Brad Pitt and crew happy to play Coens’ nitwits
Toronto—When Hollywood wants to cast an actor as a gum-chomping, geeky-looking, flamboyant moron, there’s one actor at the top of everyone’s wish list: Brad Pitt. Okay, so maybe he’s only on the top of that wish list for the Coen brothers.
The Coens’ new comedy, Burn After Reading, features Pitt as a personal trainer who gets into the blackmail business after a gym janitor discovers a mysterious CD full of apparently classified data on a locker-room floor. George Clooney, John Malkovich, Tilda Swinton, and Frances McDormand round out a cast of characters that the Coens’ gleefully refer to as “dolts and knuckleheads”.
Sitting at a news conference in a Toronto hotel ballroom, Pitt says he’d always wanted to work with the Coens, who won four Oscars for the last feature they cowrote and codirected, No Country for Old Men.
“I’ve been knocking on the brothers’ door for a few years, and I was really happy when they called,” Pitt says. “Until I read the piece, and I was a little upset with them.”
Pitt, who’s dressed in a leading man’s stylish slacks and silver vest, grins across the table at the Coens as they laugh.
“The leading-man role is the guy who’s got the answers, can figure things out, defuse the bomb within seconds, is all experienced, and although that’s pretty good for the ego sometimes, it’s much more fun to play the guys who make the wrong choices, who have limited experience, and make the wrong presumptions and have to deal with it from there. And I think that’s the fun we have with this one.”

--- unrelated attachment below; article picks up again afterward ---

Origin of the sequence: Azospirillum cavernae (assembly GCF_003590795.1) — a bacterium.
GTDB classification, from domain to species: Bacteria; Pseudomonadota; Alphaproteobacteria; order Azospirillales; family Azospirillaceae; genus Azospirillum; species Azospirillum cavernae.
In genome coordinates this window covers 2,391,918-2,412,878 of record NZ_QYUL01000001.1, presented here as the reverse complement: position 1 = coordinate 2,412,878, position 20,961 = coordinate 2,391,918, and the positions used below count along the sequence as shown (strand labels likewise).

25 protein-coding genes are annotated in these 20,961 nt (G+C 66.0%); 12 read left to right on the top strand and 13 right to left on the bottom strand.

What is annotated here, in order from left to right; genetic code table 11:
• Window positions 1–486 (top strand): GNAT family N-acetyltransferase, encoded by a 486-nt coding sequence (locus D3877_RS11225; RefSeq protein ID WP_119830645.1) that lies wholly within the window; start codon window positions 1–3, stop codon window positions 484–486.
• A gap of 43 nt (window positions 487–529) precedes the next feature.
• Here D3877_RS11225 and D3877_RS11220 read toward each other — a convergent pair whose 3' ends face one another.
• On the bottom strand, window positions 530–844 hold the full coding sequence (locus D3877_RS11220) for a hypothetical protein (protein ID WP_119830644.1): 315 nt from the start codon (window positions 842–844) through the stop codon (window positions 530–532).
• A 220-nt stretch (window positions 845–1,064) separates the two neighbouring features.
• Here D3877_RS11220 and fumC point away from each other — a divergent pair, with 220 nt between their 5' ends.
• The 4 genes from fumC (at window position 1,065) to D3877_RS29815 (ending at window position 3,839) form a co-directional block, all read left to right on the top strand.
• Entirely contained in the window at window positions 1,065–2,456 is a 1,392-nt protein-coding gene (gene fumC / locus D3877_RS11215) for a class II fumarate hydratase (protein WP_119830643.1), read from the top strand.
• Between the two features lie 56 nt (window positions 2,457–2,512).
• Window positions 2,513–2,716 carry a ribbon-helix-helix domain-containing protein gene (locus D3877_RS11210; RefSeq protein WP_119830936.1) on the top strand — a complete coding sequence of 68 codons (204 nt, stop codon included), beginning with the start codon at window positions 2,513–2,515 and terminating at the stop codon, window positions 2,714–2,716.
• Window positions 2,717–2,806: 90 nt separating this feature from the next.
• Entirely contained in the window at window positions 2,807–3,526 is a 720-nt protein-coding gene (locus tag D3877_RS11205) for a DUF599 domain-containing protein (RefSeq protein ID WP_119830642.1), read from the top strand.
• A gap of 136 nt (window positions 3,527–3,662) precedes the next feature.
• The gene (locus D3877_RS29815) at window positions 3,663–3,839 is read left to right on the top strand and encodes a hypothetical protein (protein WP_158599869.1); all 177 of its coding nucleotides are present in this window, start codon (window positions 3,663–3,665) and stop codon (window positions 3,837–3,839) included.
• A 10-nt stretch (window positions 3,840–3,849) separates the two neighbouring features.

Asked where he drew the inspiration for the role, he replies: “That was all me. It was all me in a former day. I really don’t know. It’s a mystery to me. I’m somewhat disturbed by it all. Including my other half [Angelina Jolie] is a bit disturbed by it as well.”
Malkovich also enjoyed the chance to play the fool, although he’s not willing to call his CIA mandarin an idiot. “I would never say a character is more or less intelligent than I am. I just don’t think of it that way,” Malkovich says, sounding impossibly erudite. “I never think, ”˜Is this man brighter or less bright than I am?’ We had the great misfortune to hear some excerpts from his book in the film. And, yes, I did say, ”˜Well, certainly that’s not a book I would rush out and buy.’ I feel like it’s something I could do without. But I haven’t written a book myself, so I really shouldn’t comment probably.”
The actors weren’t just happy to act like idiots, they were also delighted to look like them. “We had a competition going on-set about who had the most ridiculous hair,” Tilda Swinton says.